Tuesday, August 14, 2012


The young Parisienne Jeanne Hebuterne was so devastated by the death of her lover, the painter Amedeo Modigliani, that the following day she threw herself from the window of her parents’ apartment, and fell to her death. 

Modigliani painted some of the twentieth century’s most admired portraits and nudes, including his languorous dark-haired Reclining Nude (1917), and Sleeping Nude With Arms Open (Red Nude) (1917). He was born in Italy, and studied art in Florence and Venice before settling in Paris where, like most struggling artists, he lived in penury. He drank and took drugs, and over the years his health declined. After a series of wrenching love affairs, in early 1917 he was introduced to Jeanne Hebuterne, a fellow artist, and an artist’s model, and was instantly beguiled and smitten. She was equally taken, and they fell in love. 

Her family did not approve of her becoming involved with a penniless artist, but there was little they could do. The couple moved to the south of France and lived in Nice, where their daughter Jeanne Modigliani was born in late 1918. From 1917-1919 Modigliani painted numerous elegant signature portraits of Jeanne Hebuterne, who became pregnant again. But Modigliani’s health was failing badly by then, and he contracted meningitis, and died in January 1920. Distraught, Jeanne Hebuterne was taken in by her parents, but the next day she threw herself from their fifth floor window.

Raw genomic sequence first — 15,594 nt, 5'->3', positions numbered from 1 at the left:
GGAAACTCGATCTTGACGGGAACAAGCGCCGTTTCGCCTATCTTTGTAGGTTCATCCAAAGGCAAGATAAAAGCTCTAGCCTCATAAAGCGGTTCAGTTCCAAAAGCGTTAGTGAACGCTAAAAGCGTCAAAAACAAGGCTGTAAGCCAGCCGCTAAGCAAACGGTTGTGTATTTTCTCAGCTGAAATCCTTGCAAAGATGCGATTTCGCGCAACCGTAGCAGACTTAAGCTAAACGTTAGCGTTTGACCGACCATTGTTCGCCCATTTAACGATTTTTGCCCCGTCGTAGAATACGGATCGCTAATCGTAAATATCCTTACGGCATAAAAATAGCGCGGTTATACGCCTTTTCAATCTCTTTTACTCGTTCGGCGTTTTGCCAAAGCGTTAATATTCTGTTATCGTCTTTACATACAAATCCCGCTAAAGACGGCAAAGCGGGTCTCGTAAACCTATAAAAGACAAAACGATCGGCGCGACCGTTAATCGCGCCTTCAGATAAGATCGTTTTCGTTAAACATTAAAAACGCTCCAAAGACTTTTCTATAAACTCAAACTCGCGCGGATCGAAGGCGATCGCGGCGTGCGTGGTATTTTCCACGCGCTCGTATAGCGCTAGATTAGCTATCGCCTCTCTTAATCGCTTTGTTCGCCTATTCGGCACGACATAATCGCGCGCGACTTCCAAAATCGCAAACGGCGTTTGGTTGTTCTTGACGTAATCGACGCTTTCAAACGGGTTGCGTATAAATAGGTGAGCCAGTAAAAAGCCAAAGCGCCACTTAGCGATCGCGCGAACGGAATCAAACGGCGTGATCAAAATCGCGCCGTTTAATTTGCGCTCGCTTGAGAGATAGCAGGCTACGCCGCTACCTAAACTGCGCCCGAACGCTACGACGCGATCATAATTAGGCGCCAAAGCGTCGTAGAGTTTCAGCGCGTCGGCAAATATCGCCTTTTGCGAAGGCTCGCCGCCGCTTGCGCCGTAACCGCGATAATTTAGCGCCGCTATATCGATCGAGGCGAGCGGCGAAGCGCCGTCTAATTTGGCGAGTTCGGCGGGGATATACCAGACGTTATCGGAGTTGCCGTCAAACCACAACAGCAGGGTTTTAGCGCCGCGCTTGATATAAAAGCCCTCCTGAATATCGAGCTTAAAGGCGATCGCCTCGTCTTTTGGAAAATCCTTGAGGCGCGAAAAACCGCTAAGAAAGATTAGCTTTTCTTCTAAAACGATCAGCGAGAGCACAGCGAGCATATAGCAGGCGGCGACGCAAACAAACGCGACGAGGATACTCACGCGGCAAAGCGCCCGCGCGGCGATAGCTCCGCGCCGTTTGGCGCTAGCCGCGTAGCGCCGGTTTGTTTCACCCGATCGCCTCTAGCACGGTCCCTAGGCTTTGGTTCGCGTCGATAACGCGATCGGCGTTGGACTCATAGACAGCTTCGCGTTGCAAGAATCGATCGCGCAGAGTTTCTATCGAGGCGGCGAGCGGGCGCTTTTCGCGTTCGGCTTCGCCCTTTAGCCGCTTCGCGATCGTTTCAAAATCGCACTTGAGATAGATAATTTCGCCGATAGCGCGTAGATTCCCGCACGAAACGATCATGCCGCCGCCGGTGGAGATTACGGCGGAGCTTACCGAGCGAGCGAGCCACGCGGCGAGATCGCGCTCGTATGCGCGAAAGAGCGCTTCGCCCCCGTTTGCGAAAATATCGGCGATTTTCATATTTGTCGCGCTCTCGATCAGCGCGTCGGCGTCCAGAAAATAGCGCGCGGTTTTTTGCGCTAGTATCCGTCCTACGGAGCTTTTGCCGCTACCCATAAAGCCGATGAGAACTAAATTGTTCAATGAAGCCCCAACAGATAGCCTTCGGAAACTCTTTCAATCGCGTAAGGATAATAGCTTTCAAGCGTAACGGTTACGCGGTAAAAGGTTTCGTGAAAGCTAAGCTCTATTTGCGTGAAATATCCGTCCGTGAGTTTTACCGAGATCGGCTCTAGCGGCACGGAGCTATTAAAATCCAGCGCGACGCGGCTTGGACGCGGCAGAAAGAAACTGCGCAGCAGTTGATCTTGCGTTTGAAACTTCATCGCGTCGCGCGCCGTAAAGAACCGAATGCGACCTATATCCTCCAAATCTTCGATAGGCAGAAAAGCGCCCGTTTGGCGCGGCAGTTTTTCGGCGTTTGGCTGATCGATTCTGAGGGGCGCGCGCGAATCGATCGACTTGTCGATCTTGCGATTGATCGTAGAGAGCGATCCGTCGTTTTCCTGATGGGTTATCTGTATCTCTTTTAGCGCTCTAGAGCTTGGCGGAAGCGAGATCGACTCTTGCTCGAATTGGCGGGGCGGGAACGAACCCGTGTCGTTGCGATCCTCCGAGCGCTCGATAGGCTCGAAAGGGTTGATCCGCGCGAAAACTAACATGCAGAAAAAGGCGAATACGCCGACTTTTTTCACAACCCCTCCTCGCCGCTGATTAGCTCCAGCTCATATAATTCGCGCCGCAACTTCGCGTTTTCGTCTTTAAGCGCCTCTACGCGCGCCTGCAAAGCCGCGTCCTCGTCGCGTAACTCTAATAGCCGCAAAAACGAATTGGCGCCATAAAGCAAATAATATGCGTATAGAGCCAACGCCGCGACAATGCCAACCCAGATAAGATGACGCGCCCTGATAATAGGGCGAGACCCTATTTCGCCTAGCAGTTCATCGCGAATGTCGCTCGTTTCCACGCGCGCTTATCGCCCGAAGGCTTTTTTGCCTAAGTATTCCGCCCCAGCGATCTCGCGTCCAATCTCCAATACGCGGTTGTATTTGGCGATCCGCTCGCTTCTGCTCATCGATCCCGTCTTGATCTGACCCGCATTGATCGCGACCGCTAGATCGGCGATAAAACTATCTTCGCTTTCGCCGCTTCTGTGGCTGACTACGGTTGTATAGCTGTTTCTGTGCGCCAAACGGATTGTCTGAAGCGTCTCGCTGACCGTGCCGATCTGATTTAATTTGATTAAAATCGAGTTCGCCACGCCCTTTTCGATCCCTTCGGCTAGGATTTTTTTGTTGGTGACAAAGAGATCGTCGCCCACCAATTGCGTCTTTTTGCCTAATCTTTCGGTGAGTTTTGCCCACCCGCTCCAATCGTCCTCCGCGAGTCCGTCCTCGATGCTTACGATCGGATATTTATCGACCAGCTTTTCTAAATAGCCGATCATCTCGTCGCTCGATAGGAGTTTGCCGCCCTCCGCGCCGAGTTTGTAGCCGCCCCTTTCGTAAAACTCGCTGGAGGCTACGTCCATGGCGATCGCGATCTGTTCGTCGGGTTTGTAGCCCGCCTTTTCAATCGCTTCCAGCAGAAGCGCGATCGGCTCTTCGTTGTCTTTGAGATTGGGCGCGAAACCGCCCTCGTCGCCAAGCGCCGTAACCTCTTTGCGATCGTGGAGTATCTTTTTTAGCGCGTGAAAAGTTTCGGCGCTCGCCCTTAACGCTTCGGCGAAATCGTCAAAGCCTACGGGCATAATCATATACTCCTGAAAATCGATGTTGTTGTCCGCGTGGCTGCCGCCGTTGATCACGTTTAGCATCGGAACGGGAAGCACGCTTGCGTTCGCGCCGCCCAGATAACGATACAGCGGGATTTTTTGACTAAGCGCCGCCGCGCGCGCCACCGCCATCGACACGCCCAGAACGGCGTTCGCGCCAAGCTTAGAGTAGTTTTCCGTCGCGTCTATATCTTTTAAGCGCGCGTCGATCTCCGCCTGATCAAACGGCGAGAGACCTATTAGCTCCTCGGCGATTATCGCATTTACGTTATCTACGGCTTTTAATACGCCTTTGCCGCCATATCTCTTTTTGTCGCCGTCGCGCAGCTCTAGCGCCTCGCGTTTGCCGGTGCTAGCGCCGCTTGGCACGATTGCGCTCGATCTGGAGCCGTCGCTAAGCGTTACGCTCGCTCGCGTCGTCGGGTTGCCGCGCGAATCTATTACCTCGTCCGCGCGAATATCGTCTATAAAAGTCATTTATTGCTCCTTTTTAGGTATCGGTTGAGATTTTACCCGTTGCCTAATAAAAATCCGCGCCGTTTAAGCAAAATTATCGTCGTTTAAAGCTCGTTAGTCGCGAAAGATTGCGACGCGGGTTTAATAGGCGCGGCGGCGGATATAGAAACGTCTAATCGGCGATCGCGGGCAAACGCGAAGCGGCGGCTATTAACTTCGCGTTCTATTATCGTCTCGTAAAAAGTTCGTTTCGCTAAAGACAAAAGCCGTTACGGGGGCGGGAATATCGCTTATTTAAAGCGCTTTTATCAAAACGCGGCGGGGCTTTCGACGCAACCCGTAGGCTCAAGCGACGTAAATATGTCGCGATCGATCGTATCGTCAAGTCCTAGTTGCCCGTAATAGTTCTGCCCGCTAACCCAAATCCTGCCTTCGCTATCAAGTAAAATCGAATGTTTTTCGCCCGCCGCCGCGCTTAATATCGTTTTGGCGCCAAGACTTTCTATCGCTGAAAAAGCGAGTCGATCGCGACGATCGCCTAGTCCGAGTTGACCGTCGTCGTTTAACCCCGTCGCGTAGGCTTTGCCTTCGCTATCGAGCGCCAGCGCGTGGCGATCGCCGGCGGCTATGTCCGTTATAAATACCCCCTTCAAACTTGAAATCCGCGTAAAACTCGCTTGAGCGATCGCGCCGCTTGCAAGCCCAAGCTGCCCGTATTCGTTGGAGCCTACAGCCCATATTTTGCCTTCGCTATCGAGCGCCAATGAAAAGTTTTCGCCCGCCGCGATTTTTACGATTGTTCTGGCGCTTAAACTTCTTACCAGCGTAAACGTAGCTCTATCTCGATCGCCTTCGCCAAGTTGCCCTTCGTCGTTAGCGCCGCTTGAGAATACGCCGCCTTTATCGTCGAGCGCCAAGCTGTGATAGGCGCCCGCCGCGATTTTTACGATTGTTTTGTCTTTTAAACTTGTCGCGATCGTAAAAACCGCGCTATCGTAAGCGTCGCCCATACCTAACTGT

The orphaned Jeanne Modigliani grew up knowing little of her parents’ fate until her adulthood, and ultimately published Modigliani: Man and Myth in 1958. She later passed on documents and previously unknown artworks by her mother to a French art critic on the proviso they not be made public until the year 2000, and in October of that year the paintings and drawings of Jeanne Hebuterne were exhibited for the first time.

Curiously, nine years after Hebuterne’s death, a similar incident took place in London, when American poet Laura Riding threw herself from an upper window after being rebuffed by a lover. Author T.E. Lawrence visited her in hospital, and wrote of it in a letter to his friend Charlotte Shaw, the wife of George Bernard Shaw. “She has broken her pelvis, and three bones in her spine, but will recover, they say, in six months. For love of an Irishman, Geoffrey Phibbs (who did not love her any more) she had thrown herself down four stories...”

The English poet Robert Graves comprised the third part of a triangle with Riding, and after she had thrown herself out, in despair he jumped too, from one storey down, but landed without serious harm. 

He wrote his best-selling World War I memoir Goodbye to All That by Riding’s bedside as she recovered, and the pair departed England for the hilltop village of Deya, Mallorca, in Spain, where they lived together for the next ten years.

“Stop him,” Dallow cried: it wasn’t any good: he was at the edge, he was over: they couldn’t even hear a splash. It was as if he’d been withdrawn suddenly by a hand out of any existence - past or present, whipped away into zero - nothing.
             - Grahame Greene, Brighton Rock

From my book Dead Famous: Deaths of the Famous and Famous Deaths.